the space between

Today, I woke up with tons of energy.  I actually got a great night of sleep, for once, and slept in.  I’m not sure if the whole sleep thing was responsible for this energy thing, but–let me tell you–it’s a rare event.  Most days, if I sleep at all, I’m always ready to go right back to bed.

I tackled some projects I’ve been meaning to get done for a while, did some of the maintenance type things that go along with being a kitty mama, and prepared for the rest of the weekend.  It was good, but my brain is still running at a fast pace while my body is like–“break, now?”

Cleaning is a meditative thing for me.  I used to be much more anal about organization and spotless kitchens.  I’ve had to relax that in recent years as my body just stopped cooperating and as time ran away from me.  I inherited many of my attitudes about such things from my mother–who never stopped cleaning.  We used to clean together, often, and it was always my go-to when I was stressed out.  There’s still a part of me that loves nothing more than a clean bathroom.

I usually think a lot when I clean and sort of work out frustration when I’m knee deep in some mess.  So, today’s cleaning was pretty meditative for me.  It allowed me to get in the right mindset for what needs to happen over the next few weeks.  It also helped me sort through some things.  I was actually kind of surprised by the thoughts that came out of this brain of mine.

I started thinking about all the reasons I’ve not been happy in the last few years and all the reasons I’m feeling better now.  I think I started a downward spiral when my mother passed–where I started isolating myself.  I couldn’t do it completely because I had to work.  Work and having a reason to go somewhere daily was really good for me.  It made it impossible for me to kind of do my introvert thing where I think too much.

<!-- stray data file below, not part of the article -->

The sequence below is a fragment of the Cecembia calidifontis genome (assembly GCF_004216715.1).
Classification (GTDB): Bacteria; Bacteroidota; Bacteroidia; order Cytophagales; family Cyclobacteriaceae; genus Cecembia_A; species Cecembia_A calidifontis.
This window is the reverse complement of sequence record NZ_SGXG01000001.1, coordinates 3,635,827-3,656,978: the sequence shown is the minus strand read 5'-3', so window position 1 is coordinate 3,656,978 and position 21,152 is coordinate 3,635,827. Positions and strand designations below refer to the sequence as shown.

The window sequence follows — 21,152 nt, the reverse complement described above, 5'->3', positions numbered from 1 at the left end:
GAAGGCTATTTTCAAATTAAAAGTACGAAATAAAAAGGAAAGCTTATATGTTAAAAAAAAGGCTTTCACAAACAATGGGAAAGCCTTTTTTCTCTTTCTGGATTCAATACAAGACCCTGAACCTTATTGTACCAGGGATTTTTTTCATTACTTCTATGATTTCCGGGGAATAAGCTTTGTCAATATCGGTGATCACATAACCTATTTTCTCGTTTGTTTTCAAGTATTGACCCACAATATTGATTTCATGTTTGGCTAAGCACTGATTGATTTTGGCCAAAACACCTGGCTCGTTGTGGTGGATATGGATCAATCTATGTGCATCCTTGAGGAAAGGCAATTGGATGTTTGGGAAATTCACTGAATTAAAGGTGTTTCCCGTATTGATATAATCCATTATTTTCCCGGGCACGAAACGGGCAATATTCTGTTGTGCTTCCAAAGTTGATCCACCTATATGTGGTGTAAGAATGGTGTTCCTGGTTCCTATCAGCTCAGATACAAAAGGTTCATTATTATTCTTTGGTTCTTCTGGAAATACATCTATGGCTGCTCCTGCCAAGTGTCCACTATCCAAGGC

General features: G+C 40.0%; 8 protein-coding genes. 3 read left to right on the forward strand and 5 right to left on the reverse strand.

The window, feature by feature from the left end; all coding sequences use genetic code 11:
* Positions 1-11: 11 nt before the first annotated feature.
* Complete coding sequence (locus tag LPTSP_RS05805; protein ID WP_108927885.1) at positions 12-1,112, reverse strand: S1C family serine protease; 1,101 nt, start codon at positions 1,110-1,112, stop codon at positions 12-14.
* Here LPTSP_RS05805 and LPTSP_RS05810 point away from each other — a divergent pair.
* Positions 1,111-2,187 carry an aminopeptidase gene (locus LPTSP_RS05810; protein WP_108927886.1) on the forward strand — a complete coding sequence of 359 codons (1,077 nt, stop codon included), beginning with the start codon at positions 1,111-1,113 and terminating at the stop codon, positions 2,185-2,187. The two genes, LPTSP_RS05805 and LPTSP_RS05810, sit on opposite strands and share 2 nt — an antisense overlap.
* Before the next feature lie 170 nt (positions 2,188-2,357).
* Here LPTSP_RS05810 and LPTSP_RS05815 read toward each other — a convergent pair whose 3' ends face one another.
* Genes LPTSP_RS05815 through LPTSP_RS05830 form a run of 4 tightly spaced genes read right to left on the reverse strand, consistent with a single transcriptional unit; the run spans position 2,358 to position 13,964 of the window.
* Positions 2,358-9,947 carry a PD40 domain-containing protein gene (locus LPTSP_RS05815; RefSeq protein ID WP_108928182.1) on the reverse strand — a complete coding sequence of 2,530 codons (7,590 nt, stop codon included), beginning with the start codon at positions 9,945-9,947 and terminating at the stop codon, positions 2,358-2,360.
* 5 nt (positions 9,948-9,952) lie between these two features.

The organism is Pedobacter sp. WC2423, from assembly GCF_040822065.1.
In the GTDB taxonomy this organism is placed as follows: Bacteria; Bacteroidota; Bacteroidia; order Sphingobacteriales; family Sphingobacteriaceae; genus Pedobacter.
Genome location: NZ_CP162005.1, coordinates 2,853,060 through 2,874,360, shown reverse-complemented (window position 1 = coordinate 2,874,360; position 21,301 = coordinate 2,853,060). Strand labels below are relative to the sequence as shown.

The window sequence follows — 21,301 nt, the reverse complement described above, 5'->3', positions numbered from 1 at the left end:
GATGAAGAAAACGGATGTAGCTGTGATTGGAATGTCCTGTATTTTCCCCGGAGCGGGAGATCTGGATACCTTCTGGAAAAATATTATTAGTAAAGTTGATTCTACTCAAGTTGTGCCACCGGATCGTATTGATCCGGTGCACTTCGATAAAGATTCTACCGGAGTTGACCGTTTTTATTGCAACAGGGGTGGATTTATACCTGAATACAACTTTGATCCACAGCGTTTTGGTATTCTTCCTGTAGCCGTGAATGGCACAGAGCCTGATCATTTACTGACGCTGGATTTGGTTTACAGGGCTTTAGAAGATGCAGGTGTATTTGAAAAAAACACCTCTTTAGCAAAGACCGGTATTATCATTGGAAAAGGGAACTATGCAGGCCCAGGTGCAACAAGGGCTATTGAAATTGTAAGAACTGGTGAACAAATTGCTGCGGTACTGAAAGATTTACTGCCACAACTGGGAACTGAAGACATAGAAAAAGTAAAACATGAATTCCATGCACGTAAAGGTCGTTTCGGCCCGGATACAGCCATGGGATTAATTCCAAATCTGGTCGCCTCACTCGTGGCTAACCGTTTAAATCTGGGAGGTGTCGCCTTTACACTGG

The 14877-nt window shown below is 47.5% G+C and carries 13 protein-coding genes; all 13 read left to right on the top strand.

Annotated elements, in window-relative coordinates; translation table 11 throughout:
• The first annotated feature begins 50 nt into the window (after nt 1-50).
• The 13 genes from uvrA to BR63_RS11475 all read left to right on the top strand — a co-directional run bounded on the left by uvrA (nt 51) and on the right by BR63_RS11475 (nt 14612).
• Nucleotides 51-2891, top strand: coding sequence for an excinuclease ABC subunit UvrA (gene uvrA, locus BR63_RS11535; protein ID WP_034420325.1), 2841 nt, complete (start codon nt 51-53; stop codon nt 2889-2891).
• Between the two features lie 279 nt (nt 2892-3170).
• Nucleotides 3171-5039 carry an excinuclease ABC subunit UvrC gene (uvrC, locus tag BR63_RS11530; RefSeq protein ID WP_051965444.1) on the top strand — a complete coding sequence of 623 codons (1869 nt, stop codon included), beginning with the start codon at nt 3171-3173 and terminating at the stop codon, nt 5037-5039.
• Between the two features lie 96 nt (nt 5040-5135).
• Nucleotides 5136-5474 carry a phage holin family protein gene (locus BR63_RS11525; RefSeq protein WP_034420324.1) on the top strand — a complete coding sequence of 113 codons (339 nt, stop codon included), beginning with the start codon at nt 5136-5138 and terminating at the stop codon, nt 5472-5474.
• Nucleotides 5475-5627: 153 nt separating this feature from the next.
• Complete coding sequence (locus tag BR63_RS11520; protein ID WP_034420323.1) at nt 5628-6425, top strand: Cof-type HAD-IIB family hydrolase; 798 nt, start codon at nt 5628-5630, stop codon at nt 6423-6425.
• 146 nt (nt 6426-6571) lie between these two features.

Then, I had some things happen in my life that were pretty heartbreaking.  I started working from home and had major health problems that stopped me from doing a lot of the things I wanted to do.  I started needing assistance with doing some things, and I stopped feeling like my independent self.  I also am pretty sure I was in a sort of mild depression.  My job was also very stressful and demanding.  So, when I wasn’t working, I was recovering from it.  Needless to say–it’s no wonder I stopped enjoying my life.  My life was hard work always, and anything I loved to do? There wasn’t time for.

Having a decent job where no one is mean to me and where the work is reasonable means I don’t feel dead when I’m off the clock.  I don’t work overtime or obsess about what will go wrong tomorrow.  It’s such a relief, honestly.

But it’s not just that.  I feel better now because I feel more connected to myself–and who I used to be before this whole crazy life kicked in.  It’s taken me some time to feel comfortable in my own apartment again.  A few months ago, I honestly didn’t feel comfortable sitting in my own living room or cooking in my kitchen.  I didn’t enjoy this apartment, so I disconnected from it.  And because I did that, I stopped doing a lot of things that were part of my coping mechanisms–things like cooking and cleaning and playing with the cats.

It’s odd because–as tired as I often am–the whole process of lovingly cleaning my cats’ bowls and feeding them the right amount of food…the process of cutting up veggies for dinner and taking out the trash…it reminds me of the person I used to be before death and illness and sadness and survival almost swallowed me whole.

I’m feeling stronger every day, and that’s such a blessing.  I feel more connected to everything lately, probably because I’m more connected to my body and to all those other bodies out there doing the same tasks that go with living.  There’s a spirituality in these acts that gives me space to breathe when the thoughts in my head are too loud.  All I can be is grateful.


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